According to CBS, an accident on I-95 south on the first day of September resulted in one injury and one fatality. Fire rescue units responded at around 10 a.m. and found a 2004 GMC van had rolled off the road and into trees. The 60-year-old driver and his female companion were both seriously injured and were rushed to a nearby hospital in critical condition. The woman was unfortunately pronounced dead at 12:30 p.m.
The accident happened after the van was rear-ended. Lawyers in West Palm Beach know that rear-end accidents are very common and often cause serious injury. While many people associate rear-end crashes with minor fender-benders that happen at stop-signs and stop lights, these types of crashes can be just as deadly and cause injuries just as grave as any other type of accident on the roads.
Rear-End Accident Dangers
In the United States, a rear-end collision occurs once every eight seconds on average. As the United Transportation Union reports, there are approximately 2.5 million rear-end collisions every year in the United States. Rear-end collisions are estimated to account for between 20 and 30 percent of all of the car accidents that happen in the country, and the crashes can cause serious and lasting injuries including broken bones, spinal cord damage and death.
In the Florida collision reported by CBS, a 2006 Audi A4 struck the van driven by the 60-year-old motorist. This caused the van to veer rightward. The driver lost control of the vehicle when this occurred and the van flipped near the Woolbright exit.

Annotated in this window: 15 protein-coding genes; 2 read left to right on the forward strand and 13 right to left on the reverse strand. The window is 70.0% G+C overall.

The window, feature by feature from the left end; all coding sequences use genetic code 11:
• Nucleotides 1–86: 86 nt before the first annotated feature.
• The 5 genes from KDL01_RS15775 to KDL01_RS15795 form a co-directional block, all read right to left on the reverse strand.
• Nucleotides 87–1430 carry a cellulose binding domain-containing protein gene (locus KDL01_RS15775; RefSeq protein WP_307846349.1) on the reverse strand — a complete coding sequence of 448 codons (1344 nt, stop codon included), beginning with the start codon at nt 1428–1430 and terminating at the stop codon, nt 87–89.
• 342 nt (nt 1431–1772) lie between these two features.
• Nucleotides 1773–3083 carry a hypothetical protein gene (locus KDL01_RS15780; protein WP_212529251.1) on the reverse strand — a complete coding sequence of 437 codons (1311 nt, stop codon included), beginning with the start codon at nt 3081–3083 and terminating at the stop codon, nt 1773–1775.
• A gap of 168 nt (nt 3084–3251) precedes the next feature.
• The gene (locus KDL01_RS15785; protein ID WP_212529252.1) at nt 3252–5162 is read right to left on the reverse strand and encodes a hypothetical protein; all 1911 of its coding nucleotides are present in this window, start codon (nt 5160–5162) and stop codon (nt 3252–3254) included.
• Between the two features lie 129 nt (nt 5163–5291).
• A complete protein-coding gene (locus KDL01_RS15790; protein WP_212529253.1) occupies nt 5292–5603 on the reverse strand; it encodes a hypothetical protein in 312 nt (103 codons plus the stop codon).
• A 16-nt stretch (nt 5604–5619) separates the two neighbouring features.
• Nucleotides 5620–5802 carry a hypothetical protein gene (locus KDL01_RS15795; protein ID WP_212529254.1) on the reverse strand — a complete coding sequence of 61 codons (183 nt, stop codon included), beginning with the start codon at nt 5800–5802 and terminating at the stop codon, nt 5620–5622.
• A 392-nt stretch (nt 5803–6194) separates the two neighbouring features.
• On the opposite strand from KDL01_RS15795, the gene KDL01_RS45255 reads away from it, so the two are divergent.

The driver of the Audi was 26-years-old. He and his 24-year-old passenger reportedly suffered only minor injuries. Investigators are currently looking into the cause of the accident.
While the outcome of the investigation remains unknown, many rear-end accidents in the United States occur because one driver is following too closely behind the other. Motorists are generally advised to keep a three- to four-second following distance between them and the vehicle in front of them. For example, when the lead vehicle passes a fixed object such as a stop sign, the vehicle following behind should not pass that same object until between three and four seconds have passed. If the rear vehicle maintains a shorter following distance, it significantly increases the chance of a wreck if the lead driver slows or stops unexpectedly.
Because rear drivers have an obligation to maintain a safe following distance in order to keep the roads safe, they are often found to be at fault when a crash occurs. This means that the rear driver is often considered liable for causing the wreck and is obligated to compensate victims who suffer serious injuries or family members of loved ones who are killed in a serious or deadly motor-vehicle accident.
If you’ve been injured in a car accident, contact the lawyers in West Palm Beach at Gonzalez & Cartwright, P.A., at (800) 608-2965 for a free case consultation.